UPDATE, WEDNESDAY AM: After facing possible closure when its broadcast license expires at midnight tonight, Israel’s Channel 10 has been given a six-month reprieve. The long-struggling channel was granted the last-minute grace period by Attorney General Yehuda Weinstein. This will allow broadcasting to continue through the Israeli elections in March, the Jerusalem Post reported. During that time, Channel 10 will be obliged to find funding to satisfy the Second Authority for Television and Radio that it can remain solvent.
PREVIOUSLY, MONDAY: Israel’s long-suffering Channel 10 is set to shutter this Wednesday after an announcement was made on Sunday night blasting Israeli Prime Minister Benjamin Netanyahu for not having done more to resolve the channel’s long-standing financial difficulties. Regular broadcasting was interrupted dramatically at 10:30 PM local time with a statement broadcast over an image of Netanyahu:
“Prime Minister Benjamin Netanyahu, who serves as communications minister, refuses to find a solution,” the announcement said. “Due to this, the workers’ union has decided to stop Channel 10’s broadcast tonight.”
Channel 10 halted its broadcasting for several hours before resuming services temporarily. The channel is due to go dark by the start of the new year. It is one of Israel’s two private commercial channels alongside market leader Channel 2, and has struggled for years with rising costs and declining revenues. Its shuttering will create essentially a monopoly on primetime news coverage for Channel 2, which splits its airtime between content providers Keshet and Reshet.
There are fears now that Channel 2 will have an unduly high influence on the coverage of the impending elections. “There has never been something like this, that you really never know,” says one Israeli exec. “It’s a game between them and the government and who is going to blink first, but it looks serious now. Democracy-wise, it’s terrible before elections to have one news channel.”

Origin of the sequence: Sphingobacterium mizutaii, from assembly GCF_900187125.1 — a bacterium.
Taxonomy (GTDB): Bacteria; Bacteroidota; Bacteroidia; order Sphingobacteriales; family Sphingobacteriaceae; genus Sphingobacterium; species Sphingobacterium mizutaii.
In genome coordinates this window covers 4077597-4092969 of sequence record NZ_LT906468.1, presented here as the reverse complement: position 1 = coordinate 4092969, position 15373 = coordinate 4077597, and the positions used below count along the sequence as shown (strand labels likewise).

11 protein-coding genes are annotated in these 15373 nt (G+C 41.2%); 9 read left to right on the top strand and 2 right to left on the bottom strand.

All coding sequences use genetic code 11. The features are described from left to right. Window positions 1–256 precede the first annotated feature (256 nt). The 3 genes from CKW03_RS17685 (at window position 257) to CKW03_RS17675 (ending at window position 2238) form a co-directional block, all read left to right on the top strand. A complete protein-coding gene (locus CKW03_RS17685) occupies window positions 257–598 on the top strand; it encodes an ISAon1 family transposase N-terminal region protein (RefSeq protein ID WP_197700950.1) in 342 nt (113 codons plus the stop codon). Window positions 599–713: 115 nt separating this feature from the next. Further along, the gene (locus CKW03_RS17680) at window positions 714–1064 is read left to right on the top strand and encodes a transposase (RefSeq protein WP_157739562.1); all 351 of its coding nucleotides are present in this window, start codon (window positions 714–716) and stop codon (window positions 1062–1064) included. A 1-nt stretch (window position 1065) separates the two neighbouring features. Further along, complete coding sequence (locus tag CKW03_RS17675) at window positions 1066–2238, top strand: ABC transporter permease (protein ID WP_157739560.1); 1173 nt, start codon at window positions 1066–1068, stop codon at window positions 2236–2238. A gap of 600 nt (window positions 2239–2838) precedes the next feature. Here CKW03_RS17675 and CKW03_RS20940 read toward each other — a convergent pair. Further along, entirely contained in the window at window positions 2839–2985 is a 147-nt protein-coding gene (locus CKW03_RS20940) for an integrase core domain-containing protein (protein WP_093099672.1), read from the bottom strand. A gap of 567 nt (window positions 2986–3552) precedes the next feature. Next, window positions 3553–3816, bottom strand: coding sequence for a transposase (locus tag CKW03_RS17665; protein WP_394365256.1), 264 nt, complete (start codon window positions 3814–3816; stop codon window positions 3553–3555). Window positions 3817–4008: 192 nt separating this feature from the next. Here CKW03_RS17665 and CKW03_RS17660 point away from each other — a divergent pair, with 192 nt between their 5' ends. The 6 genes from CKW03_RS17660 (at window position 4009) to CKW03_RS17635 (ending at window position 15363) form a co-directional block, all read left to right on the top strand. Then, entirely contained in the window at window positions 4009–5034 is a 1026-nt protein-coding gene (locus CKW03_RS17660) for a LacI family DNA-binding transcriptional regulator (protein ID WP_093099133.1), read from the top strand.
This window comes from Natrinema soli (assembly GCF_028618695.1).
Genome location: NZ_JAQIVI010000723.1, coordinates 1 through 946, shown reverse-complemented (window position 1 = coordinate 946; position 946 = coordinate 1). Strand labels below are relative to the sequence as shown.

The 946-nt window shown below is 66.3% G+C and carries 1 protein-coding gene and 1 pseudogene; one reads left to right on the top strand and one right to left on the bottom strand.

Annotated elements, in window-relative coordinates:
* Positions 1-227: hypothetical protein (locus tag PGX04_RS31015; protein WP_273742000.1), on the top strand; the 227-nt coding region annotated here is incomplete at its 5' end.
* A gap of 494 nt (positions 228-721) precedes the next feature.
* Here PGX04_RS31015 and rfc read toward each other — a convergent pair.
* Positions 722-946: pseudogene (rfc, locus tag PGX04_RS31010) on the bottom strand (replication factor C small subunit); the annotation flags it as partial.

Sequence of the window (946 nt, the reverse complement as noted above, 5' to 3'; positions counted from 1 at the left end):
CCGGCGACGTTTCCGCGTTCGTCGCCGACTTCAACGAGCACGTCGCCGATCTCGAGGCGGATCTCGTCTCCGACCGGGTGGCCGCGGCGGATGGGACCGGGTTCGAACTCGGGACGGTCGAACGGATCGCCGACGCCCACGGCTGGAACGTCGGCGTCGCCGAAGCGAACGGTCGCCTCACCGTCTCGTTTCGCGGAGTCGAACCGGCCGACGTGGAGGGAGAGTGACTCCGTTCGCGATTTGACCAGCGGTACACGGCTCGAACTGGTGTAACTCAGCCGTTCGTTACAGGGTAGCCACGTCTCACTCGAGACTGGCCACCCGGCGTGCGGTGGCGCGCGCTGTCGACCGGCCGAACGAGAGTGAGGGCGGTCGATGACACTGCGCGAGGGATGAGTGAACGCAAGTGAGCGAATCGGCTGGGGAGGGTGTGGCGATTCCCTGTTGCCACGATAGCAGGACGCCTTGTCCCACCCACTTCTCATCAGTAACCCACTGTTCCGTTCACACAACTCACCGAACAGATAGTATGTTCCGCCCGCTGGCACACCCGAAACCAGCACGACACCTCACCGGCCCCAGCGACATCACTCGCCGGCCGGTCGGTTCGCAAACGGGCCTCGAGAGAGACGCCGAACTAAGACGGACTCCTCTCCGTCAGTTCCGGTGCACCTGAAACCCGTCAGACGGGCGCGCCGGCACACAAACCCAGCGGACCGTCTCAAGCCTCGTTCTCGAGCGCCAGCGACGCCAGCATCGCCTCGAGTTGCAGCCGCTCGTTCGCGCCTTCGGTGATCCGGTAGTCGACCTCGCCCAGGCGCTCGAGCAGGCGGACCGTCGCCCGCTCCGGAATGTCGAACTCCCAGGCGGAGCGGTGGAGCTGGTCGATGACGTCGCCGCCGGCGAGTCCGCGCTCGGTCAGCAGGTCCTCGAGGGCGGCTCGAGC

In September this year, draft legistlation was introduced that would have forced a split of Keshet and Reshet into two separate broadcasters in 2015 — both of whom would have been obliged to have a news division. But when Netanyahu called snap elections and fired several members of his cabinet, he also took on the post of Communications Minister. Deadline understands that he immediately kiboshed the proposal to split up Channel 2.
Channel 10 could still rebound. Last Thursday, CEO Yossi Warshavsky claimed he had raised over $8M to pay its debt to the broadcasting watchdog, the Second Authority for Television and Radio, and called on its council to grant the channel a license. A source adds that Channel 10 has been pledged upfront money from advertisers that would cover the next two years, but that money is contingent on the broadcast license being valid. The Second Authority, the source says, has asked for the money first.
At Channel 10, there has been a dearth of commissions in the last few months. “They have a lot of things on hold,” we’ve been told.
The Israeli government previously stepped in two years ago in 2012 to grant Channel 10 a two-year reprieve on its debts to the state. Some commentators have suggested Netanyahu’s reluctance to save Channel 10 comes on the back of a series of critical reports on him and his wife Sara on the channel.
Deadline’s International Editor, Nancy Tartaglione, contributed to this report.